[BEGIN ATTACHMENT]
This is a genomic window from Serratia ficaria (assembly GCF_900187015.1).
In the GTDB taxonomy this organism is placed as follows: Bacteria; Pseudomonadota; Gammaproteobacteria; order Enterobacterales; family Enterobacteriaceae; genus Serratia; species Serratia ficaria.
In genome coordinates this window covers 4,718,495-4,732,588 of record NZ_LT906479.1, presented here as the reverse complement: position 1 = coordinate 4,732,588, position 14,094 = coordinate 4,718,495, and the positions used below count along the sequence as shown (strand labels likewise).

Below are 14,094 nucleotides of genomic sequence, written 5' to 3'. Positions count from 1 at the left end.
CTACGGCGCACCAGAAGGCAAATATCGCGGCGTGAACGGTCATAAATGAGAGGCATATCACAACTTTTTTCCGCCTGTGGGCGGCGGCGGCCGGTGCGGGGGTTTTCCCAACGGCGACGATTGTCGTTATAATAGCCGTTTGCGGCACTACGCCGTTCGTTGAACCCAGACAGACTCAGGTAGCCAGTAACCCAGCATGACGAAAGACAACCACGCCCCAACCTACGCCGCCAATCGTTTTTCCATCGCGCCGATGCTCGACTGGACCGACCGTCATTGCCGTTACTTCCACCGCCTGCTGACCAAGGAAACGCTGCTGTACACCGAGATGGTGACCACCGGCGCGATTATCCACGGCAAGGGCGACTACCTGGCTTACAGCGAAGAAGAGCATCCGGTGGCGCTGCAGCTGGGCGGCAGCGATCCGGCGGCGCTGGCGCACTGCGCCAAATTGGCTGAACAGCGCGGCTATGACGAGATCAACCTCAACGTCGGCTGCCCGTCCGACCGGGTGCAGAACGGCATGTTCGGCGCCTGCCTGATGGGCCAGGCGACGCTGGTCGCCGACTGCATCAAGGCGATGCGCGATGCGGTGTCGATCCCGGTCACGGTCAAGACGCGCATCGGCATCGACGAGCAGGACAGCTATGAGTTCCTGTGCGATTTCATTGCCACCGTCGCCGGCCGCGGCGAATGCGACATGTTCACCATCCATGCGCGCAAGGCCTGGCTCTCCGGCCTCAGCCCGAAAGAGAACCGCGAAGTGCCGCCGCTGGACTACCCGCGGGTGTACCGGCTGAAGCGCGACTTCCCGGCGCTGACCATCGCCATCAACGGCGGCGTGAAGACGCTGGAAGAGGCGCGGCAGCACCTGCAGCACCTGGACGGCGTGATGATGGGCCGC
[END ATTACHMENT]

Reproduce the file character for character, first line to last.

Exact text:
This is a genomic window from Serratia ficaria (assembly GCF_900187015.1).
In the GTDB taxonomy this organism is placed as follows: Bacteria; Pseudomonadota; Gammaproteobacteria; order Enterobacterales; family Enterobacteriaceae; genus Serratia; species Serratia ficaria.
In genome coordinates this window covers 4,718,495-4,732,588 of record NZ_LT906479.1, presented here as the reverse complement: position 1 = coordinate 4,732,588, position 14,094 = coordinate 4,718,495, and the positions used below count along the sequence as shown (strand labels likewise).

Below are 14,094 nucleotides of genomic sequence, written 5' to 3'. Positions count from 1 at the left end.
CTACGGCGCACCAGAAGGCAAATATCGCGGCGTGAACGGTCATAAATGAGAGGCATATCACAACTTTTTTCCGCCTGTGGGCGGCGGCGGCCGGTGCGGGGGTTTTCCCAACGGCGACGATTGTCGTTATAATAGCCGTTTGCGGCACTACGCCGTTCGTTGAACCCAGACAGACTCAGGTAGCCAGTAACCCAGCATGACGAAAGACAACCACGCCCCAACCTACGCCGCCAATCGTTTTTCCATCGCGCCGATGCTCGACTGGACCGACCGTCATTGCCGTTACTTCCACCGCCTGCTGACCAAGGAAACGCTGCTGTACACCGAGATGGTGACCACCGGCGCGATTATCCACGGCAAGGGCGACTACCTGGCTTACAGCGAAGAAGAGCATCCGGTGGCGCTGCAGCTGGGCGGCAGCGATCCGGCGGCGCTGGCGCACTGCGCCAAATTGGCTGAACAGCGCGGCTATGACGAGATCAACCTCAACGTCGGCTGCCCGTCCGACCGGGTGCAGAACGGCATGTTCGGCGCCTGCCTGATGGGCCAGGCGACGCTGGTCGCCGACTGCATCAAGGCGATGCGCGATGCGGTGTCGATCCCGGTCACGGTCAAGACGCGCATCGGCATCGACGAGCAGGACAGCTATGAGTTCCTGTGCGATTTCATTGCCACCGTCGCCGGCCGCGGCGAATGCGACATGTTCACCATCCATGCGCGCAAGGCCTGGCTCTCCGGCCTCAGCCCGAAAGAGAACCGCGAAGTGCCGCCGCTGGACTACCCGCGGGTGTACCGGCTGAAGCGCGACTTCCCGGCGCTGACCATCGCCATCAACGGCGGCGTGAAGACGCTGGAAGAGGCGCGGCAGCACCTGCAGCACCTGGACGGCGTGATGATGGGCCGC